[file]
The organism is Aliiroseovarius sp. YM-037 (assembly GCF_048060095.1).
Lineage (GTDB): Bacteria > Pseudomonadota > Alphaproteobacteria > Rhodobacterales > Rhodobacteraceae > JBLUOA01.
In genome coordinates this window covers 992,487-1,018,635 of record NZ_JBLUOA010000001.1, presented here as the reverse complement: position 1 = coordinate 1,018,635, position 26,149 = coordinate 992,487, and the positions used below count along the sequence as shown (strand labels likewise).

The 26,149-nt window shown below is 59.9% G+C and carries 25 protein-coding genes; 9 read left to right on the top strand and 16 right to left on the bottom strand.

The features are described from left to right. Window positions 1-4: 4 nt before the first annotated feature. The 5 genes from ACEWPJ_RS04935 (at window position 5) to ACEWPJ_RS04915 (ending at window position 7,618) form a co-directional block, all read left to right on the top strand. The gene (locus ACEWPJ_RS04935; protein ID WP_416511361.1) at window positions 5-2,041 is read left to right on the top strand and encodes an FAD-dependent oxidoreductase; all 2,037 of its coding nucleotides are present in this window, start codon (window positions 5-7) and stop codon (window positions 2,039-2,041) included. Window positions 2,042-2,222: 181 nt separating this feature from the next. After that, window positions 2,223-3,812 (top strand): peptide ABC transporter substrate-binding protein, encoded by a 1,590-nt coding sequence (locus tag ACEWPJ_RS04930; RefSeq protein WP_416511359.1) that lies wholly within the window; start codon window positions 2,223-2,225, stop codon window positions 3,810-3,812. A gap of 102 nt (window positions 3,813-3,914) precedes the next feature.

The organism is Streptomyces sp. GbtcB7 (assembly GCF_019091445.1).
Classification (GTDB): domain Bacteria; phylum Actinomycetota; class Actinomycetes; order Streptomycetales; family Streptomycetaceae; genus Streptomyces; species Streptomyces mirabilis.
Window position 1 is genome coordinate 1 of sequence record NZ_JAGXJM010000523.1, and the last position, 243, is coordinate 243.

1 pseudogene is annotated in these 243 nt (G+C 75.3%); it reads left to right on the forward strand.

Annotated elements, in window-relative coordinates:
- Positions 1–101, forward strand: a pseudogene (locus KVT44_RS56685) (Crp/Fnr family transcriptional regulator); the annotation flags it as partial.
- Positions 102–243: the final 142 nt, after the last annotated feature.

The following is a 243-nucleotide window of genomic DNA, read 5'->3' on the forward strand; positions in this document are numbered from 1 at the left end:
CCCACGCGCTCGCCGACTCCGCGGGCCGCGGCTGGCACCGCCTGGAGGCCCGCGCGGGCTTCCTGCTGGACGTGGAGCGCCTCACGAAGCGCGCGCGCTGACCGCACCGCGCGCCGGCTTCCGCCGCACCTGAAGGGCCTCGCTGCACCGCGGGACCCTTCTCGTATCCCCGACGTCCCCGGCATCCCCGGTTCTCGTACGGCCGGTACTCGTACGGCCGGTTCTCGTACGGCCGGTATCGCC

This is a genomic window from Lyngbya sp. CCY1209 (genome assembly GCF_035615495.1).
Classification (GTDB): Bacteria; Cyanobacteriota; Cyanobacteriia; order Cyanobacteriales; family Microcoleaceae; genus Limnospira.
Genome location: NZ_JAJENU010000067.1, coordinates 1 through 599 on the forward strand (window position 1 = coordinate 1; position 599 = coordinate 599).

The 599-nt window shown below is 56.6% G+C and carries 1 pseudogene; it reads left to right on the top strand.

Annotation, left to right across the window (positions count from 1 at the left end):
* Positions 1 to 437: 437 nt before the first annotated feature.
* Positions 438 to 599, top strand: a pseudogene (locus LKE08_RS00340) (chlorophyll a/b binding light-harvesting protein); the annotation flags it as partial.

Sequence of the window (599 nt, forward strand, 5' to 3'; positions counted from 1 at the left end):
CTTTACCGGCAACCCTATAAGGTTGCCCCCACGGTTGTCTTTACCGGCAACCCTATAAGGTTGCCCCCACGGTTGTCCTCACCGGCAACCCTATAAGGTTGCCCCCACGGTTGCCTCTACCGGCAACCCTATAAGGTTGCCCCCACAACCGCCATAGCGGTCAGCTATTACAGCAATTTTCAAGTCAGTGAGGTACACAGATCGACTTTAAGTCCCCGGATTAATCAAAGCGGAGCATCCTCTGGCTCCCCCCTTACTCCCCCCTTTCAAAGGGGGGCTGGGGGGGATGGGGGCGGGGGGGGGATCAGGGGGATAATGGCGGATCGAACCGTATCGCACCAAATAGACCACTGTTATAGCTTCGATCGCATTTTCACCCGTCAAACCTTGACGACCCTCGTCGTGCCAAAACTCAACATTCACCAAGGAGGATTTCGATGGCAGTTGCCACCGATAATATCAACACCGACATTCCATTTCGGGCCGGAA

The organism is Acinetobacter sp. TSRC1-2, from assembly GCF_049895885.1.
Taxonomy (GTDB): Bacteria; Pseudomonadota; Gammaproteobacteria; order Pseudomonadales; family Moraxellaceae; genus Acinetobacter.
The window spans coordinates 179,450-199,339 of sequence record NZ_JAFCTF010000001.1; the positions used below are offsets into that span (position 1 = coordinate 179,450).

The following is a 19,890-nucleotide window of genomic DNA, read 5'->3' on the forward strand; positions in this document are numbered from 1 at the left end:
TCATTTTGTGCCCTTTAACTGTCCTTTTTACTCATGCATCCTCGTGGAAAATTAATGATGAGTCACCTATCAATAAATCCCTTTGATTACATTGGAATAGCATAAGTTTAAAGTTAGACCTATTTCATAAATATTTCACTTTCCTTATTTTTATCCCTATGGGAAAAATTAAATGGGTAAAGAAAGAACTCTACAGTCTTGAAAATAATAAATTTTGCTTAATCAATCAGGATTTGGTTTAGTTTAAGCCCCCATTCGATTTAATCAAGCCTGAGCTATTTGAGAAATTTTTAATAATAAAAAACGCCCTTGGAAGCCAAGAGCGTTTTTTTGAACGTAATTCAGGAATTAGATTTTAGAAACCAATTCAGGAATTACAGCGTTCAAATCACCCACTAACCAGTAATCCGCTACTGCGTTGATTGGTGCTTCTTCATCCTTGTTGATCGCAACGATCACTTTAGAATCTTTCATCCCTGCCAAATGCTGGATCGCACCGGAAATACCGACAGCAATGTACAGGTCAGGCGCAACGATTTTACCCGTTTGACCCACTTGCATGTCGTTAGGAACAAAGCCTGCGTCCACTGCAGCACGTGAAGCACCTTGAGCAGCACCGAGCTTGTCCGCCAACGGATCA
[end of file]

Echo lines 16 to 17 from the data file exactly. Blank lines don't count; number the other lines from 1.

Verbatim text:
Classification (GTDB): Bacteria; Cyanobacteriota; Cyanobacteriia; order Cyanobacteriales; family Microcoleaceae; genus Limnospira.
Genome location: NZ_JAJENU010000067.1, coordinates 1 through 599 on the forward strand (window position 1 = coordinate 1; position 599 = coordinate 599).